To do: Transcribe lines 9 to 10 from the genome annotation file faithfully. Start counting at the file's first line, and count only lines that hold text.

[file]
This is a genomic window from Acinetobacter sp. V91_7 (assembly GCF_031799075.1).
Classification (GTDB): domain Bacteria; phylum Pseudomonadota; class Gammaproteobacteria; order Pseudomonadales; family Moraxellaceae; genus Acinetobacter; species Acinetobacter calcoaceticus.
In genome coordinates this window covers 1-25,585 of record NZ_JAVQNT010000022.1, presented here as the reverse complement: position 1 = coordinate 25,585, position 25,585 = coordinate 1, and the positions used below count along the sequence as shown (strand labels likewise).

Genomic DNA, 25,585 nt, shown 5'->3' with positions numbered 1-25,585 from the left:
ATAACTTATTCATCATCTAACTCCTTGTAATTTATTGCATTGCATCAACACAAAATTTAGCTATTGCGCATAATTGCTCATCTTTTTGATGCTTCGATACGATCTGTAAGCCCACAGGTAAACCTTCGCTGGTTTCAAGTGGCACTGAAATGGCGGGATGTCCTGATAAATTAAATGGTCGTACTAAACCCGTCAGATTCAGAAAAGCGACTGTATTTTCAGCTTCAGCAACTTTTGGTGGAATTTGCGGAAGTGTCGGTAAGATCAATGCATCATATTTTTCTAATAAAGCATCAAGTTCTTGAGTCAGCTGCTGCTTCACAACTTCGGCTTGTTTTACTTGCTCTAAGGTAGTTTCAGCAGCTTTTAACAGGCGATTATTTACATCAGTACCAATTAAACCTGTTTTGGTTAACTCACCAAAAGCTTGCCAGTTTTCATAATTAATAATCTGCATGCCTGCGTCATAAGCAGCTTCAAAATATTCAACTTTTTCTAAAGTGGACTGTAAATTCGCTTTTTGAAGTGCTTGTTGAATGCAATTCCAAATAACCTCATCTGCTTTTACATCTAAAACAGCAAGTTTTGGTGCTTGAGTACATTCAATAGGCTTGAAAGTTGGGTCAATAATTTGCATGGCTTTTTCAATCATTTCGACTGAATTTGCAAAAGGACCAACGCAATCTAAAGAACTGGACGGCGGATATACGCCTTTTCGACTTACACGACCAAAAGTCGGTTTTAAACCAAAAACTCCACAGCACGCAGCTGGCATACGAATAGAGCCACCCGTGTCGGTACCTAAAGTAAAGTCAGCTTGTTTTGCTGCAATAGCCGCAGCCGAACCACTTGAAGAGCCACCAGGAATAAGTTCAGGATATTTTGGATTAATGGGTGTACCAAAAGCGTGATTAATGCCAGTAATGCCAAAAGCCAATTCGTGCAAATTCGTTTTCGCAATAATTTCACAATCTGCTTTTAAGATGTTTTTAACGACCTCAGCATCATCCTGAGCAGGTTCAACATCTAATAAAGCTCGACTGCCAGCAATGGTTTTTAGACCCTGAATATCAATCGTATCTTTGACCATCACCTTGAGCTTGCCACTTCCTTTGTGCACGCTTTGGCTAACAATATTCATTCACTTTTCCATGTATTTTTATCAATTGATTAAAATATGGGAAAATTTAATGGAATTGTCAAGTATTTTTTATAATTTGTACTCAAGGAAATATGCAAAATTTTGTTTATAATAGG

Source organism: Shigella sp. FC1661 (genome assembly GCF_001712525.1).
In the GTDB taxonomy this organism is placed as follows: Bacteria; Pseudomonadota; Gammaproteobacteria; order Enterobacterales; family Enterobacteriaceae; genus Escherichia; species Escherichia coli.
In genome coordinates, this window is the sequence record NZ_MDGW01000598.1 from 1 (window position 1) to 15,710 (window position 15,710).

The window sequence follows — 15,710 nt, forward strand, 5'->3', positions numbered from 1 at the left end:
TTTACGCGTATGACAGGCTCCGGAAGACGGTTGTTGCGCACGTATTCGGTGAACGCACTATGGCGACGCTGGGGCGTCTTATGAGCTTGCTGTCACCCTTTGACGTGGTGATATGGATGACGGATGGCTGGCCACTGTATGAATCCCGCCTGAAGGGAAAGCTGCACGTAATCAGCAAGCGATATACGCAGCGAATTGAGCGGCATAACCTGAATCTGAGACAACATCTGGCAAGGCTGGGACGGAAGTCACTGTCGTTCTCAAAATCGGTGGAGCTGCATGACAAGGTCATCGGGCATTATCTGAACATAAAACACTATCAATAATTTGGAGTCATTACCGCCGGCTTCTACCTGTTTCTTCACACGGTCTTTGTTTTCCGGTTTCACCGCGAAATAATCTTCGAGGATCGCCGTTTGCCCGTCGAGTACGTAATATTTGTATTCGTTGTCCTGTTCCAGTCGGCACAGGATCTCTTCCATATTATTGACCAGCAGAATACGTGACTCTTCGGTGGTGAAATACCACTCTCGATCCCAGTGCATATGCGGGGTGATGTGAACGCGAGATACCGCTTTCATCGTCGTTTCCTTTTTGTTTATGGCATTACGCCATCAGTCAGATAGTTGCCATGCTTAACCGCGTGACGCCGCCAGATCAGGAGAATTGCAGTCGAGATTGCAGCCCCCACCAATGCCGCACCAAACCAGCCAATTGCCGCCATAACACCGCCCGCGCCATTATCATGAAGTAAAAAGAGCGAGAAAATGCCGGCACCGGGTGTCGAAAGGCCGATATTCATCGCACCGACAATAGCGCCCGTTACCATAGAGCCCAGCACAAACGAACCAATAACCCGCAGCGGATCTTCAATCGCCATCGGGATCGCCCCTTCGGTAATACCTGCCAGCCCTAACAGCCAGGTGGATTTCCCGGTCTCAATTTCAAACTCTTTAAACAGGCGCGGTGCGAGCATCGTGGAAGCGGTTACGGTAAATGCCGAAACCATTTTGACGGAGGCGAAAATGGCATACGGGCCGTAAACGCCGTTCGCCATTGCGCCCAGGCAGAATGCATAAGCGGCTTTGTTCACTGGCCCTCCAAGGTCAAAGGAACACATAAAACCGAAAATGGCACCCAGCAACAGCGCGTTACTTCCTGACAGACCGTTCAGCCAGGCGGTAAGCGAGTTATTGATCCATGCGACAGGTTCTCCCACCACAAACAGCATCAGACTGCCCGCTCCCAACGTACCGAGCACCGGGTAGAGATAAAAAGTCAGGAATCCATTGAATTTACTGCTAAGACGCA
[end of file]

The window sequence follows — 15,710 nt, forward strand, 5'->3', positions numbered from 1 at the left end:
TTTACGCGTATGACAGGCTCCGGAAGACGGTTGTTGCGCACGTATTCGGTGAACGCACTATGGCGACGCTGGGGCGTCTTATGAGCTTGCTGTCACCCTTTGACGTGGTGATATGGATGACGGATGGCTGGCCACTGTATGAATCCCGCCTGAAGGGAAAGCTGCACGTAATCAGCAAGCGATATACGCAGCGAATTGAGCGGCATAACCTGAATCTGAGACAACATCTGGCAAGGCTGGGACGGAAGTCACTGTCGTTCTCAAAATCGGTGGAGCTGCATGACAAGGTCATCGGGCATTATCTGAACATAAAACACTATCAATAATTTGGAGTCATTACCGCCGGCTTCTACCTGTTTCTTCACACGGTCTTTGTTTTCCGGTTTCACCGCGAAATAATCTTCGAGGATCGCCGTTTGCCCGTCGAGTACGTAATATTTGTATTCGTTGTCCTGTTCCAGTCGGCACAGGATCTCTTCCATATTATTGACCAGCAGAATACGTGACTCTTCGGTGGTGAAATACCACTCTCGATCCCAGTGCATATGCGGGGTGATGTGAACGCGAGATACCGCTTTCATCGTCGTTTCCTTTTTGTTTATGGCATTACGCCATCAGTCAGATAGTTGCCATGCTTAACCGCGTGACGCCGCCAGATCAGGAGAATTGCAGTCGAGATTGCAGCCCCCACCAATGCCGCACCAAACCAGCCAATTGCCGCCATAACACCGCCCGCGCCATTATCATGAAGTAAAAAGAGCGAGAAAATGCCGGCACCGGGTGTCGAAAGGCCGATATTCATCGCACCGACAATAGCGCCCGTTACCATAGAGCCCAGCACAAACGAACCAATAACCCGCAGCGGATCTTCAATCGCCATCGGGATCGCCCCTTCGGTAATACCTGCCAGCCCTAACAGCCAGGTGGATTTCCCGGTCTCAATTTCAAACTCTTTAAACAGGCGCGGTGCGAGCATCGTGGAAGCGGTTACGGTAAATGCCGAAACCATTTTGACGGAGGCGAAAATGGCATACGGGCCGTAAACGCCGTTCGCCATTGCGCCCAGGCAGAATGCATAAGCGGCTTTGTTCACTGGCCCTCCAAGGTCAAAGGAACACATAAAACCGAAAATGGCACCCAGCAACAGCGCGTTACTTCCTGACAGACCGTTCAGCCAGGCGGTAAGCGAGTTATTGATCCATGCGACAGGTTCTCCCACCACAAACAGCATCAGACTGCCCGCTCCCAACGTACCGAGCACCGGGTAGAGATAAAAAGTCAGGAATCCATTGAATTTACTGCTAAGACGCA